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Beaujolais lies to the north of Lyon in eastern France, overlapping the appellations of Burgundy in the north and the Rhône Valley in the south. Its picturesque vineyards run along the Saône River, where winemakers have made wines since Roman times.

Aside from a tiny proportion (less than 2% of production) of Beaujolais Blanc made from Chardonnay and an even smaller quantity of rosé, Beaujolais is a red wine made from the Gamay grape. Despite the proximity of Burgundy and despite the number of similarities of Gamay to Pinot Noir, the only region of Burgundy to grow Gamay is the immediately adjacent Mâconnais. This is because in 1395 Philip the Bold, Duke of Burgundy, ordered all Gamay to be uprooted by the following Easter as he believed its cultivation methods were damaging the reputation of Pinot Noir. His decision sparked such an uproar in and around nearby Dijon that the Duke was forced to appoint a new mayor who he hoped would contain the situation. Although Philip's attempts at eradicating Gamay were thorough, enforcement of his ordinance did not reach Beaujolais in the very south of Burgundy where pockets of the grape continued to grow. In 1459, Philip the Good renewed his grandfather's ordinance and the cultivation of Gamay in Burgundy remained banned. However, for generations Beaujolais was enjoyed quietly until 1937, when Beaujolais became a Protected Designation of Origin and the unique qualities of Gamay were finally recognised.

The region is home to a total of twelve appellations: Beaujolais, Beaujolais Villages and the ten Beaujolais Crus which meander over the mainly granite terrain. Beaujolais and Beaujolais Villages wines are lighter in body than those from many other regions and they taste great when chilled, making them as popular in the warmer months as they are during the winter. However, it is among the crus that wines of real personality and character, that profoundly speak of their soil and climate, can be found. A semi-continental climate and poor, granite-based soils (although those in southern Beaujolais are richer and produce lighter wines) provide freshness and structure, the acidity and supple tannins contributing a linear precision and firmness ideally enjoyed with food.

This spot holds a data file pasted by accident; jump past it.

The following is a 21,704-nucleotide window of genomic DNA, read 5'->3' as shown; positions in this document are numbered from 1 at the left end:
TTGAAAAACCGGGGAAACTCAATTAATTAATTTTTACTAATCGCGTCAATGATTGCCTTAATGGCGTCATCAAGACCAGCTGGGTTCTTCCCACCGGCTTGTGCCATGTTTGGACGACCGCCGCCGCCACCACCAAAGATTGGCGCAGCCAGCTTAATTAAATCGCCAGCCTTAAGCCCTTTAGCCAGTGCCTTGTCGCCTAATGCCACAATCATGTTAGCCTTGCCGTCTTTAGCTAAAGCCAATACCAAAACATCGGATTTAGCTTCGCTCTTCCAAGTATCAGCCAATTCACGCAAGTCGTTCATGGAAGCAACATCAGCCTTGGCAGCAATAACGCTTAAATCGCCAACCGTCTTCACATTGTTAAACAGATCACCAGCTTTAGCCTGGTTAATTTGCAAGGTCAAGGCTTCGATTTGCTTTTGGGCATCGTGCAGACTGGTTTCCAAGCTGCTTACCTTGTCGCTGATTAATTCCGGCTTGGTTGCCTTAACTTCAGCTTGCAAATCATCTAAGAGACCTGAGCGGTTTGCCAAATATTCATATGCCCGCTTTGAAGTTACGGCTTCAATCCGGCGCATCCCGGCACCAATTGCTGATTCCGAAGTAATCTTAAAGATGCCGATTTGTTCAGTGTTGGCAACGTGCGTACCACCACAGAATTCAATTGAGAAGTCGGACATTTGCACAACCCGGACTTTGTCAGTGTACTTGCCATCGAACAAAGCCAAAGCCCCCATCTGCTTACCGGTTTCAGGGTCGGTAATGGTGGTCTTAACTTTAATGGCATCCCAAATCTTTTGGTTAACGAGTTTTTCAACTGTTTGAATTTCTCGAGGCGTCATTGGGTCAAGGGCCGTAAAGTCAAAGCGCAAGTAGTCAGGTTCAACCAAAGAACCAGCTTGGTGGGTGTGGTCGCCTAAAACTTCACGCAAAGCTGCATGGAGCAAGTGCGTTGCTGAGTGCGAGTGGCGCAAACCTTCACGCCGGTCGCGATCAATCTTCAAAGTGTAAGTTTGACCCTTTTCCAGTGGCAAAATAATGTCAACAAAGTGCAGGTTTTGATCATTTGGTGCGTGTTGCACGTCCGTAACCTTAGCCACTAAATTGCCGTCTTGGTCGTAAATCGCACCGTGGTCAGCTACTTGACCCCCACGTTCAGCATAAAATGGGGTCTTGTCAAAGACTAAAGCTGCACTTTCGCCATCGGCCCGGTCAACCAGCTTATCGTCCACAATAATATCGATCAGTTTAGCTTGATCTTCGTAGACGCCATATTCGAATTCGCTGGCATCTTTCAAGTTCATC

Individual nuances found among the crus depends upon their elevation, exposure and soil profile - for instance, vineyards with southerly and easterly exposures ripen earlier than those at the southern end of the region. In essence, the principal soil types are granite, a blue stone slate and diorite mix, ancient alluvial stones and limestone. From north to south, the Beaujolais Crus and their wines are:

Juliénas (578ha) Mainly blue-stone soils. Deeply coloured wines with red fruits, minerality and freshness.

Saint-Amour (319ha) Diverse soils. Lively, light, fruity and floral wines.

Chénas (249ha) A steep granite hill with alluvial slopes. Generous, dark fruited, structured wines.

Moulin-à-Vent (717ha) Pink granite slopes. Concentrated, complex, powerful with definite ageing potential.

Fleurie (914ha) 90% pink granite. Elegant, aromatic, floral, finely textured wines.

Chiroubles (334ha) Pink granite slopes of the highest altitude. Lively, fragrant, delicate wines.

Morgon (1,114ha) Granite and alluvial soils with seams of blue stone. Dense, structured, ageworthy wines with black cherry characters.

Régnié (368ha) Granite soils. Supple, fruity wines with a red fruit character.

Brouilly (1,257ha) Pink granite, ancient alluvial pebbles and limestone hillocks. Sound, generous, fruity wines.

Côte de Brouilly (340ha) Blue stone and shale on steep slopes. Dense wines with fine tannins, pepper and mineral notes; fine ageing potential.

Only manual harvesting is allowed in the Beaujolais region. This is for two reasons: handpicking allows the grapes to be sorted and any bad grapes can be removed, but it also means that the bunches remain whole. Gamay is an early ripening, acidic grape variety and, for this reason, carbonic maceration has become the accepted method for making a least a percentage of most red Beaujolais. Whole bunches of grapes are left in fermentation vessels, where the bottom layers are crushed under the weight of those on top. The released juice starts to ferment and fills the vat with carbon dioxide, a by-product of the fermentation process. Because yeast is an extremely adaptable organism and can function both with and without the presence of oxygen, this blanket of carbon dioxide causes it to start an anaerobic fermentation within the uncrushed upper grapes, producing vibrantly purple-coloured wines with low levels of tannin and intensely fruity flavours.

If your only experience of Beaujolais is the youthful, fruity and (rather unfairly) much-maligned Nouveau wines, do try some of the region's more serious offerings and prepare to be delighted.